I don’t normally tune in to the Academy Awards, but did this year because I had more than a passing interest in The King’s Speech. Besides, nothing else was on.
Like Bridget Jones’s Diary author Helen Fielding (and tons of others), I’d had a thing for British actor Colin Firth since he stole the show in the 1995 Pride and Prejudice miniseries. He played arrogant aristocrat Fitzwilliam Darcy to perfection. His smoldering chemistry with defiant commoner Elizabeth Bennet (fiery Jennifer Ehle) went on for weeks until they, well, dropped their pride and prejudice, and professed their love.
I like to think Jane Austen would agree that this BBC version of her novel came closest to hitting the bull’s-eye. It’s sexy and intelligent. And Firth was a babe, plain and simple.
From then on, I made it a point to see just about any movie he was in, including (I’m embarrassed to say) Mamma Mia! And his acclaimed turn in A Single Man. It was nice to see a wider range (more than game to sing and dance in the former; playing a professor despondent over the loss of his gay partner in the latter). And I thought he was fabulous in Single Man, despite its over-the-top direction.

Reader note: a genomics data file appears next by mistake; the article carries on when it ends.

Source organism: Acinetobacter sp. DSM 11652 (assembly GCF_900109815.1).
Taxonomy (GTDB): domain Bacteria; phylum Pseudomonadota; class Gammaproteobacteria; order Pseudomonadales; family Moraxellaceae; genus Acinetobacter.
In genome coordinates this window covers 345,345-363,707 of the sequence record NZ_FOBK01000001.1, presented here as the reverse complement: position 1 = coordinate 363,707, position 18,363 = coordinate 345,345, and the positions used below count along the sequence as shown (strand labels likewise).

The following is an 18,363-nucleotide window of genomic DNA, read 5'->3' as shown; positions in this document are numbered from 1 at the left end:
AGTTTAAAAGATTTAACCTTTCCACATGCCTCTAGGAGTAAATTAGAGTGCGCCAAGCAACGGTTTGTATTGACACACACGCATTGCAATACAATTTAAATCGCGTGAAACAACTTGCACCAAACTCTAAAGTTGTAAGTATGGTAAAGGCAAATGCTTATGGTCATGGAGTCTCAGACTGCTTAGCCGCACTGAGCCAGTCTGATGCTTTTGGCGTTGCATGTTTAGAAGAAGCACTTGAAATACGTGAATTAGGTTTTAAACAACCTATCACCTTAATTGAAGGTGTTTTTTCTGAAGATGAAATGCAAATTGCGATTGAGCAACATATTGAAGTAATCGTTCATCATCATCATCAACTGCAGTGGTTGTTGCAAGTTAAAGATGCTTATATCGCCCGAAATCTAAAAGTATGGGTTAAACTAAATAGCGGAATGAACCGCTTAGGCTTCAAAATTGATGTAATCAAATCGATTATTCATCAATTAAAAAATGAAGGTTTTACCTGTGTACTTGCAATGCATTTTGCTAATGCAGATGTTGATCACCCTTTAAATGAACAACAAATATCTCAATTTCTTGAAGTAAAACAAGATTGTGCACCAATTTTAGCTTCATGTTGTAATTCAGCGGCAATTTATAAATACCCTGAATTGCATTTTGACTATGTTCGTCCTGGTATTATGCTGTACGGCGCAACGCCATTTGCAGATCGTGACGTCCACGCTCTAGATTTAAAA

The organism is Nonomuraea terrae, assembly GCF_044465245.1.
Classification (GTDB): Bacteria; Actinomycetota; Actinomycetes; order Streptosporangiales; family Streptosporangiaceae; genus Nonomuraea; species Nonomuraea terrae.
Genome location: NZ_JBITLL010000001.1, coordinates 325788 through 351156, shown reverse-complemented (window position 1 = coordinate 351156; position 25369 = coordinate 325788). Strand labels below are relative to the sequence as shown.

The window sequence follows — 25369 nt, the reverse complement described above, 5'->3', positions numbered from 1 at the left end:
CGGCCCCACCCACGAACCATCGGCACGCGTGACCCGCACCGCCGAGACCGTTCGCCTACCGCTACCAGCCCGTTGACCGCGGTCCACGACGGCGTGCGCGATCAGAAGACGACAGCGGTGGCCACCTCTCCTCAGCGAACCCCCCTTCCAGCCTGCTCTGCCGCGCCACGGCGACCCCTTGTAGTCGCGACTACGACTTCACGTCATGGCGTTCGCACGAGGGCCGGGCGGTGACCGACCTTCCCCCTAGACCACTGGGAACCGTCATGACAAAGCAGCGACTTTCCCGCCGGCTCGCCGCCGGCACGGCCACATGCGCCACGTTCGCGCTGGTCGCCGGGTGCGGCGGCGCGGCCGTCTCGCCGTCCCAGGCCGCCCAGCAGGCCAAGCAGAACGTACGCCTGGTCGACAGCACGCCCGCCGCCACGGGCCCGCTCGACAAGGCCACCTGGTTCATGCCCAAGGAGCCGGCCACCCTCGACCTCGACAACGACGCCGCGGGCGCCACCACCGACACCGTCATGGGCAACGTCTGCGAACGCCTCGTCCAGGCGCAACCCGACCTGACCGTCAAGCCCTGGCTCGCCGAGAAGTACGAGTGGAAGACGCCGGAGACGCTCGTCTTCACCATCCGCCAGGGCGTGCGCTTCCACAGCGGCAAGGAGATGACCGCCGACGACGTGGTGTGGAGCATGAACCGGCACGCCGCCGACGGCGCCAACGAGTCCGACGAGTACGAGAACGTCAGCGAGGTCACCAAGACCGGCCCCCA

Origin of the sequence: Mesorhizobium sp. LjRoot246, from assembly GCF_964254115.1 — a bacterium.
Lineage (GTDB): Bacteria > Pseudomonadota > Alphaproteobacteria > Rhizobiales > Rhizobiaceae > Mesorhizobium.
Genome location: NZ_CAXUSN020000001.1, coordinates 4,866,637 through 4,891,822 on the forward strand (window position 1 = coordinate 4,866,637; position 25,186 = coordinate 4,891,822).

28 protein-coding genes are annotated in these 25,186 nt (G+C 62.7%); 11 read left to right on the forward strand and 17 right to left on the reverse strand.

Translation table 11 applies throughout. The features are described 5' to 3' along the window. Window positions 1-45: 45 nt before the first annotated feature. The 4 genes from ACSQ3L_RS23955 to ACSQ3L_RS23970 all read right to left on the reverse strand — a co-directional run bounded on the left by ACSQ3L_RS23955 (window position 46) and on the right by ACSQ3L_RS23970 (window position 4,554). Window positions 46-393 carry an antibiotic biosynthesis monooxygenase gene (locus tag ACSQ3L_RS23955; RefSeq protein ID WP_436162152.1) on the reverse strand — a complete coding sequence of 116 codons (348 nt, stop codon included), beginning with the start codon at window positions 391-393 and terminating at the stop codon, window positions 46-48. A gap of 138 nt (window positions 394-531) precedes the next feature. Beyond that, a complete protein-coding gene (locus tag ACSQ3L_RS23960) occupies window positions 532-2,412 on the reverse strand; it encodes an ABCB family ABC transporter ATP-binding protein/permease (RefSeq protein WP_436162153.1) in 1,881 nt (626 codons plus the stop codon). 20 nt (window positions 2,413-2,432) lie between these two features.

After reading all the glowing reviews, I expected nothing short of greatness from his portrayal of the stuttering, cold British King George VI in The King’s Speech. Though Firth did a good job, his performance didn’t move me as much as it should. It was Australian actor Geoffrey Rush, playing a spirited mensch of a speech therapist, who helped transform the monarch and carried the movie.
As everybody knows by now, both were nominated for Academy Awards; Firth for best actor and Rush for best supporting actor. Firth took home the prize; Rush didn’t.
What’s up with that, Oscar?